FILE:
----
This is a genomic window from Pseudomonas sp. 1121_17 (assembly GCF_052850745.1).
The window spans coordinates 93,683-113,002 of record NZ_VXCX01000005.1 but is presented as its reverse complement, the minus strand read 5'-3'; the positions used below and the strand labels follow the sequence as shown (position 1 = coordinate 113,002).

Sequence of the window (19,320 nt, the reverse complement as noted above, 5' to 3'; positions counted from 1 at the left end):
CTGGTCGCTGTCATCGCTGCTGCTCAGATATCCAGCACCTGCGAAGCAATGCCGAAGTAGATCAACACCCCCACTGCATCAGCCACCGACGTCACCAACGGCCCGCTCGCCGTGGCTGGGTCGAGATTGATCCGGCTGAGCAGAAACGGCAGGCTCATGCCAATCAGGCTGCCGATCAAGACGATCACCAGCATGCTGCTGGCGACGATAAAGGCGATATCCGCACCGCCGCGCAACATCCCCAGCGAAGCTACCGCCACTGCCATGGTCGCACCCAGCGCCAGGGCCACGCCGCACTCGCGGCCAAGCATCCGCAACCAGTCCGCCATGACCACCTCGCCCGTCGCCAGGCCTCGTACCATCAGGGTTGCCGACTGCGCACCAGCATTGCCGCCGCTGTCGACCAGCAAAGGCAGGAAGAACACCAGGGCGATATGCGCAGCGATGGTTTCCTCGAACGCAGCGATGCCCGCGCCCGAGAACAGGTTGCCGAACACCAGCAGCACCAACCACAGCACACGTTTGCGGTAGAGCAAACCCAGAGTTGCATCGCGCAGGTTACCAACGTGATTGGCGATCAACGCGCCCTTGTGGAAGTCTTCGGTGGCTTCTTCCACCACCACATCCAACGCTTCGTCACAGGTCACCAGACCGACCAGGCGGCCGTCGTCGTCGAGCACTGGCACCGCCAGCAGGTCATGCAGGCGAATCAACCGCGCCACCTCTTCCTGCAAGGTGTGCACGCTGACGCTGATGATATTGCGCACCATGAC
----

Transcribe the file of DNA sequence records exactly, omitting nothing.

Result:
This is a genomic window from Pseudomonas sp. 1121_17 (assembly GCF_052850745.1).
The window spans coordinates 93,683-113,002 of record NZ_VXCX01000005.1 but is presented as its reverse complement, the minus strand read 5'-3'; the positions used below and the strand labels follow the sequence as shown (position 1 = coordinate 113,002).

Sequence of the window (19,320 nt, the reverse complement as noted above, 5' to 3'; positions counted from 1 at the left end):
CTGGTCGCTGTCATCGCTGCTGCTCAGATATCCAGCACCTGCGAAGCAATGCCGAAGTAGATCAACACCCCCACTGCATCAGCCACCGACGTCACCAACGGCCCGCTCGCCGTGGCTGGGTCGAGATTGATCCGGCTGAGCAGAAACGGCAGGCTCATGCCAATCAGGCTGCCGATCAAGACGATCACCAGCATGCTGCTGGCGACGATAAAGGCGATATCCGCACCGCCGCGCAACATCCCCAGCGAAGCTACCGCCACTGCCATGGTCGCACCCAGCGCCAGGGCCACGCCGCACTCGCGGCCAAGCATCCGCAACCAGTCCGCCATGACCACCTCGCCCGTCGCCAGGCCTCGTACCATCAGGGTTGCCGACTGCGCACCAGCATTGCCGCCGCTGTCGACCAGCAAAGGCAGGAAGAACACCAGGGCGATATGCGCAGCGATGGTTTCCTCGAACGCAGCGATGCCCGCGCCCGAGAACAGGTTGCCGAACACCAGCAGCACCAACCACAGCACACGTTTGCGGTAGAGCAAACCCAGAGTTGCATCGCGCAGGTTACCAACGTGATTGGCGATCAACGCGCCCTTGTGGAAGTCTTCGGTGGCTTCTTCCACCACCACATCCAACGCTTCGTCACAGGTCACCAGACCGACCAGGCGGCCGTCGTCGTCGAGCACTGGCACCGCCAGCAGGTCATGCAGGCGAATCAACCGCGCCACCTCTTCCTGCAAGGTGTGCACGCTGACGCTGATGATATTGCGCACCATGAC